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James Henderson

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James Henderson (1868-1945) of the Frodingham Iron and Steel Co

1946 Obituary [1]

Mr. James Henderson, a Director of United Steel Companies, Ltd., and the last President of the National Federation of Iron and Steel Manufacturers in 1934-35, died on 20 November 1946.

Born in Glasgow in 1868 and educated at Hutchinson's Grammar School and at Allan Glen Technical College, Mr. Henderson served in the laboratory of the Glasgow Iron Company, Ltd., at Wishaw, and became Chief Metallurgist of the Frodingham Iron and Steel Company, Ltd. (now re-named the Appleby-Frodingham Steel Company, Ltd.) in 1889. His connection with this Company lasted until his death.

In 1920 he became Managing Director and on retirement in 1934 he served for a time as Deputy Chairman. Mr. Henderson was largely responsible for the changes which resulted in the formation of the British Iron and Steel Federation.

He also served as President of the Iron and Steel Institute from 1942 to 1944, and held many other positions of influence in the iron and steel industry.

He was awarded the Bessemer Medal of the Iron and Steel Institute in 1939, and was made an Honorary Member of that Institute in 1944.

1945 Obituary [2]

WE record with regret the death, on Tuesday, November 20th, at his home at Leatherhead, Surrey, of Mr. James Henderson, who for many years was one of the prominent characters of the British iron and steel industry.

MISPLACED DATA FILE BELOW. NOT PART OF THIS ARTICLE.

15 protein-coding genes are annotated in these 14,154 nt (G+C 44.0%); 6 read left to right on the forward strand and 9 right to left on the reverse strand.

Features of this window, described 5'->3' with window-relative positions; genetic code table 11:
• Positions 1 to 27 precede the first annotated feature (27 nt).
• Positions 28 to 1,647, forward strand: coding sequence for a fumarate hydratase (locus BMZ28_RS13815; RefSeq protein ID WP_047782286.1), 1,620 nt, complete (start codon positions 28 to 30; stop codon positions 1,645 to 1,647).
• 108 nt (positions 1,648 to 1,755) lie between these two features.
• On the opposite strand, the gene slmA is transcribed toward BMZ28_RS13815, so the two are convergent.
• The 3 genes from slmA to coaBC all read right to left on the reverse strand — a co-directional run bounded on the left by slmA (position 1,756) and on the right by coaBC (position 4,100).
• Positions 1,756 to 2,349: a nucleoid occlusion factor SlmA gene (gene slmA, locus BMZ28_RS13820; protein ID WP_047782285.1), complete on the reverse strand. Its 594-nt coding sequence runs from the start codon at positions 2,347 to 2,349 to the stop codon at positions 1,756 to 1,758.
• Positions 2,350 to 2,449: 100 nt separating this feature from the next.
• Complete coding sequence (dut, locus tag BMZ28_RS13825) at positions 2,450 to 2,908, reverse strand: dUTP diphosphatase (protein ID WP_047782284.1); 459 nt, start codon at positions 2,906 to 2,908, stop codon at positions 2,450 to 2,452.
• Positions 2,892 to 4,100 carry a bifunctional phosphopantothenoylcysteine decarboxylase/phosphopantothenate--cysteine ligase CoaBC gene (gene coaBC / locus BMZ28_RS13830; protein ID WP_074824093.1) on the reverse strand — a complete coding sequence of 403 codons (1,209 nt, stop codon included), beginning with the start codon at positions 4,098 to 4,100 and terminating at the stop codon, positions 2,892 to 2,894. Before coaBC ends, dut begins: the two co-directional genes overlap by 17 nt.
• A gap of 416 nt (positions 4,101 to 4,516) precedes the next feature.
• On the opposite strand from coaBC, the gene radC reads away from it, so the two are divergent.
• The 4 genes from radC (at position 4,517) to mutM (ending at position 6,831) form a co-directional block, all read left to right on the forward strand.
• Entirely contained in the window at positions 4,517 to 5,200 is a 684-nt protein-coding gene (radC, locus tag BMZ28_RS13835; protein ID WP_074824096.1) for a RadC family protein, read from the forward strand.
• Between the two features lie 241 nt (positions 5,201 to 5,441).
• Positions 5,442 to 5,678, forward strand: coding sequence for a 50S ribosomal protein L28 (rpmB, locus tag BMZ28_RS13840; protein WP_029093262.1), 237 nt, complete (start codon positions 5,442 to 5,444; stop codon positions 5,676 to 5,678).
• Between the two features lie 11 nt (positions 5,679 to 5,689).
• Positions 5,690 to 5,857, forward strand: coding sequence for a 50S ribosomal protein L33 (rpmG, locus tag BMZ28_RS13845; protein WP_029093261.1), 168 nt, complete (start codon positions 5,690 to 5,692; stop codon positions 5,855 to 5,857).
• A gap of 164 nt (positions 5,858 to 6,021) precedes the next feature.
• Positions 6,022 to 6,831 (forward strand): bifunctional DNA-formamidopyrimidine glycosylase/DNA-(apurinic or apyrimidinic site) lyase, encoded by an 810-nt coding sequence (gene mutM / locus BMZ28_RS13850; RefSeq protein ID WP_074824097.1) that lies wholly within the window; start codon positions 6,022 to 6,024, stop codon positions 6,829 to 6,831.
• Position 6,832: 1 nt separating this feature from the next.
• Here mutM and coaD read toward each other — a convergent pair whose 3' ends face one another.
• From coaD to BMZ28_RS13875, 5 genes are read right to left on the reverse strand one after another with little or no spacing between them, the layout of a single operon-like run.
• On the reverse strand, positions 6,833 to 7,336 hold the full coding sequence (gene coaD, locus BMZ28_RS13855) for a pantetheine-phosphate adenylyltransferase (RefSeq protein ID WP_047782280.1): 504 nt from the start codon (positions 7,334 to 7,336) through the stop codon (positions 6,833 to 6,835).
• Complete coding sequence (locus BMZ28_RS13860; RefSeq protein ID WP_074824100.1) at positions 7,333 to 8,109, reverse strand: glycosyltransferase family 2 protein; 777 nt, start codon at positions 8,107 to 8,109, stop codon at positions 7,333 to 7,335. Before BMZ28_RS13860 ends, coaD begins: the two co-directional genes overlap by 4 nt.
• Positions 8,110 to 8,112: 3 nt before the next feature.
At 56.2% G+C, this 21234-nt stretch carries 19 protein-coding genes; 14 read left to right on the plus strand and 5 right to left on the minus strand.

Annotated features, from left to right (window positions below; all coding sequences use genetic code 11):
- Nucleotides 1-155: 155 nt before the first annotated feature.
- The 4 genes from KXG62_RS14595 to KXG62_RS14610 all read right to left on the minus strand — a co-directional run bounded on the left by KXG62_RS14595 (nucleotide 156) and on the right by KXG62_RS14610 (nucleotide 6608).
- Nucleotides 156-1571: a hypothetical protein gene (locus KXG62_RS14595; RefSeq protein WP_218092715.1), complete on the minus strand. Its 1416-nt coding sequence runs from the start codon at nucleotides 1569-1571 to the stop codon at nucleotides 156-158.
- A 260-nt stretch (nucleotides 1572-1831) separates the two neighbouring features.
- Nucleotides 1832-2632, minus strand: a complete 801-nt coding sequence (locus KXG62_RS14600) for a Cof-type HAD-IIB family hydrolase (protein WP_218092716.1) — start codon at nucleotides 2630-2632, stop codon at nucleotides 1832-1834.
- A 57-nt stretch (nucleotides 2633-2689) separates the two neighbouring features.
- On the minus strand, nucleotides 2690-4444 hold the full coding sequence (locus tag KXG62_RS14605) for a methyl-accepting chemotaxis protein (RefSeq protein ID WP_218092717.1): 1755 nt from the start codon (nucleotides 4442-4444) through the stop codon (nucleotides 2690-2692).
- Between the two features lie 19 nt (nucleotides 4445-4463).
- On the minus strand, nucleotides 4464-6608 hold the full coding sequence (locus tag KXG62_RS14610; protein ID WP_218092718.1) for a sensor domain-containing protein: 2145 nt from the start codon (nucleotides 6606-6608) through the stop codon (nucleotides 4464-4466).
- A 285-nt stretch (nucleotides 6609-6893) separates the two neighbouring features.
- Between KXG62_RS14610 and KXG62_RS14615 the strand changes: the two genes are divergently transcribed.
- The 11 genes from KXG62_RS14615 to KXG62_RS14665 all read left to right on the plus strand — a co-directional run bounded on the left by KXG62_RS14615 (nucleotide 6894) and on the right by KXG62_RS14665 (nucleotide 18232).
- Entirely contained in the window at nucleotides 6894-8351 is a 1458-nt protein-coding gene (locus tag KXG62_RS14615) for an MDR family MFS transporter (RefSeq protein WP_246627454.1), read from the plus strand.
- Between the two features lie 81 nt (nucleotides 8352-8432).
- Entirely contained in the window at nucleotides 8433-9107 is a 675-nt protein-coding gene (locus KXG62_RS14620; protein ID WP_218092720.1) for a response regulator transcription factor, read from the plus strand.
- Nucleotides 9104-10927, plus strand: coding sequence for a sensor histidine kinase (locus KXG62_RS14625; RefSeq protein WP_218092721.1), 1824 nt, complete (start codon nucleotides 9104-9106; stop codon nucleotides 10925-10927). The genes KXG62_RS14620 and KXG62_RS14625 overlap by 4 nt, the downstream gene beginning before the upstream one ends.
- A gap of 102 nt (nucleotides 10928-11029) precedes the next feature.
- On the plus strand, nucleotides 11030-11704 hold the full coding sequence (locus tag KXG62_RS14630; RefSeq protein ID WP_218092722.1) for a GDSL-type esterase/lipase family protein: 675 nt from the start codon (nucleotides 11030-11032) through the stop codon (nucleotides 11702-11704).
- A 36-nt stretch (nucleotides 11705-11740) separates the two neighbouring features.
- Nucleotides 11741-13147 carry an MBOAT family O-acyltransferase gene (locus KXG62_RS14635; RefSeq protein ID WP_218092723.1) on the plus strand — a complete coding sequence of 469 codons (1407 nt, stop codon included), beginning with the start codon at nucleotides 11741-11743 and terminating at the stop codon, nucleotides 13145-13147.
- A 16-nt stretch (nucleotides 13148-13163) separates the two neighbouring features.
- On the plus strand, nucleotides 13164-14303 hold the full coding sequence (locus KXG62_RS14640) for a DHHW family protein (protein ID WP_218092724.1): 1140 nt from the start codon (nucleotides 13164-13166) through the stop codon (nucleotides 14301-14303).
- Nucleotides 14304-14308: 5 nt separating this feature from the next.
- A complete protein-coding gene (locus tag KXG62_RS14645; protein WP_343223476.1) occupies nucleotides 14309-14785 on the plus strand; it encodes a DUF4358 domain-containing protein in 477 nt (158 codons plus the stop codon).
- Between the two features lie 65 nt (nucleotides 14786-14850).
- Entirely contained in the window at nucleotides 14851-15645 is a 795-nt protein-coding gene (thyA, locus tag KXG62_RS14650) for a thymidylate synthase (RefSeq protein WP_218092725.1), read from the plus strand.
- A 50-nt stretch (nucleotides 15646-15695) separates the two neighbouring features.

James Henderson was born in 1868 and received his technical education at Allen Glen's School, Glasgow, and at the West of Scotland Technical College.

His business career began in 1886 at the works of the Glasgow Iron and Steel Company, Ltd., where he became associated with Mr. Mannaberg, under whose supervision he started to operate the Bessemer process.

In 1889 Mr. Henderson joined the Frodingham Iron and Steel Company as works chemist, thereby beginning an active association with that company and its successors, which was continued until his death.

He became joint general manager in 1908, director and general manager in 1916, and managing director in 1920.

In 1923 he joined the board of the United Steel Companies, with which concern the Frodingham Company had become associated in 1917. He was appointed deputy chairman of the Frodingham Iron and Steel Company - later the Appleby-Frodingham Steel Company, Ltd. - in 1932, and held that position at the time of his death, although he retired from the active management in 1934. His retirement from the board of the United Steel Companies, Ltd., was announced only a few days before he died.

During his long service in the steel industry Mr. Henderson was closely associated with many developments of significance, including the adoption of the Talbot process by the Frodingham works in 1906. At the end of last century experiments which had been begun at Frodingham culminated in the adoption of blast-furnace gas engines for the generation of power and for blowing the furnaces.

Mr. Henderson was a member of the Executive Committee of the National Federation of Iron and Steel Manufacturers from its formation in 1918, and served as its last President in 1934. During his presidential term he was mainly responsible for the reorganisation which brought into being the British Iron and Steel Federation. He was also Chairman of the Iron and Steel Industrial Research Council for several years.

Mr. Henderson was an active member of the Iron and Steel Institute, which he joined in 1892. He was elected to the Council in 1925, was Honorary Treasurer from 1934 until 1942, and served as President from 1942 to 1944. In recognition of his lifelong service to the iron and steel industry, the Institute awarded him the Bessemer Medal in 1939.

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